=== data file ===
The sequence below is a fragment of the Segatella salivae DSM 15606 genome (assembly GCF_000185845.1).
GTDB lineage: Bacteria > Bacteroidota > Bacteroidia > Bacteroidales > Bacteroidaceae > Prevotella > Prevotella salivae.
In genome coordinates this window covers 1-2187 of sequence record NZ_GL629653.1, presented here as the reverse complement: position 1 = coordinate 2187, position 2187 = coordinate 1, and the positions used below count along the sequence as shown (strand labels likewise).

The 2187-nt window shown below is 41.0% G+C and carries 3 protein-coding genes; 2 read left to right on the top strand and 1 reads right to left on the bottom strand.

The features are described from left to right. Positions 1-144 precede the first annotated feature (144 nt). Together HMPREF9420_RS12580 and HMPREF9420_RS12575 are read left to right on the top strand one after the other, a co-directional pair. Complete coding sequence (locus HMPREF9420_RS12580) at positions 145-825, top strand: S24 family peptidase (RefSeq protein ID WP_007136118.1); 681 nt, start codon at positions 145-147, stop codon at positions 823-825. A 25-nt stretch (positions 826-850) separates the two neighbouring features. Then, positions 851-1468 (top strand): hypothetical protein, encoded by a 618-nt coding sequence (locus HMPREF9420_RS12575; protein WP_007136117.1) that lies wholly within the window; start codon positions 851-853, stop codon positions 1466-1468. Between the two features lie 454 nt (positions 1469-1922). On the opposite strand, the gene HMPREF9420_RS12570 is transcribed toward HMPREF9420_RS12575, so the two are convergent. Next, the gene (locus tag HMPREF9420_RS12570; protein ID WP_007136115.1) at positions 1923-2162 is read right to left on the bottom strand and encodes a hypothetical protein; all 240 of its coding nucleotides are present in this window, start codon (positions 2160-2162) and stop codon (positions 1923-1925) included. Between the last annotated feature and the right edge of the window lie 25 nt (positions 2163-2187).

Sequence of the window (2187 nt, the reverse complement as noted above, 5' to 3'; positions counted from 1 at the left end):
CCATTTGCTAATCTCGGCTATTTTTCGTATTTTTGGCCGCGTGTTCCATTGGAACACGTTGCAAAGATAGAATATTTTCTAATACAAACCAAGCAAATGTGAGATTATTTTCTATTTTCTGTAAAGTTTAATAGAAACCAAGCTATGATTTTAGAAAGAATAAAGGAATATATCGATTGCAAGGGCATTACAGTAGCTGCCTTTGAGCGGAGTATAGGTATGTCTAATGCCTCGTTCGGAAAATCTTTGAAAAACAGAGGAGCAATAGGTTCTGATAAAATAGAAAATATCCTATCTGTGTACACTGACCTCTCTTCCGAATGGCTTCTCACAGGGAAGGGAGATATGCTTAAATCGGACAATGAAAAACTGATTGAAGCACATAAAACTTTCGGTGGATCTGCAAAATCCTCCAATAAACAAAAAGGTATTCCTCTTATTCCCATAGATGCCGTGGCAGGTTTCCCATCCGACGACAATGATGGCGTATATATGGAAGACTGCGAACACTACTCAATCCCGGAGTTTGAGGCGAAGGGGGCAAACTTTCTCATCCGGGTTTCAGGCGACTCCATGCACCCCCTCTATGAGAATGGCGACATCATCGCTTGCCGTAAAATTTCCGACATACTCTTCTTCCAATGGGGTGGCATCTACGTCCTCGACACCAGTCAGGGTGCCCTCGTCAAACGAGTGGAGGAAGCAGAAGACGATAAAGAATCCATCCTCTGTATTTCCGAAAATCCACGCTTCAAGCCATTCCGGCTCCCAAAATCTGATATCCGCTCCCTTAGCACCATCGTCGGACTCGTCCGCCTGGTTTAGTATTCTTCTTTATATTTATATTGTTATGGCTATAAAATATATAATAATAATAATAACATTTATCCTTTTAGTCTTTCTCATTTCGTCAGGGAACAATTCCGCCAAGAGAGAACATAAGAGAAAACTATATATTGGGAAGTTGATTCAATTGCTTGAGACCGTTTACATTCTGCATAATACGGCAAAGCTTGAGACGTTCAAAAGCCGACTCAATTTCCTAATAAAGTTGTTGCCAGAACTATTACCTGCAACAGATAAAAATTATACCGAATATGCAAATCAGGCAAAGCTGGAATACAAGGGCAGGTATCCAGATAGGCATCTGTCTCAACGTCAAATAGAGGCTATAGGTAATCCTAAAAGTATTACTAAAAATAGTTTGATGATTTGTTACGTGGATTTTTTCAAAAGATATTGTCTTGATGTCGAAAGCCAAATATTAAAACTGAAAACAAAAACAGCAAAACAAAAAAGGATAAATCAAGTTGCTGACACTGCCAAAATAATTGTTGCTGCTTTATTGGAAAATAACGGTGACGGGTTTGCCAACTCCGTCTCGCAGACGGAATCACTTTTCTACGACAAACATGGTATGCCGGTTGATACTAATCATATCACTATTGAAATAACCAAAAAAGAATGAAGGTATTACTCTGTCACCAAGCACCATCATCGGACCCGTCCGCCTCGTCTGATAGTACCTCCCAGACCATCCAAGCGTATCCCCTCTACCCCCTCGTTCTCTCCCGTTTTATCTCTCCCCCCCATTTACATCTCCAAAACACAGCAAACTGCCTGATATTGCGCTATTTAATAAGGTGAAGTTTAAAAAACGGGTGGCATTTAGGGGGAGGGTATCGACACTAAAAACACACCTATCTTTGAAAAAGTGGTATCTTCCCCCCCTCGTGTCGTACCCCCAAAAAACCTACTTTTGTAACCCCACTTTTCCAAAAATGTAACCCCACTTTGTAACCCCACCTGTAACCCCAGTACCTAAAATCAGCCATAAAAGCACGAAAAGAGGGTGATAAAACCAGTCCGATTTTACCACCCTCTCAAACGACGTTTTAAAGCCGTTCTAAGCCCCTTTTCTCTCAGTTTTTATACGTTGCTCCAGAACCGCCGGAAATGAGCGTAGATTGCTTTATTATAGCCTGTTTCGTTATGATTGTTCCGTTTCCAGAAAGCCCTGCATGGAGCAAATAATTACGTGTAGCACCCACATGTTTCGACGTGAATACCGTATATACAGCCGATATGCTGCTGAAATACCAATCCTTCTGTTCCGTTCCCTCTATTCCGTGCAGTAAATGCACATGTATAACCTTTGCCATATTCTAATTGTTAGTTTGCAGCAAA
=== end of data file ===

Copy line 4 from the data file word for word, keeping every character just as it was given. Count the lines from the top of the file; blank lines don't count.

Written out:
The 2187-nt window shown below is 41.0% G+C and carries 3 protein-coding genes; 2 read left to right on the top strand and 1 reads right to left on the bottom strand.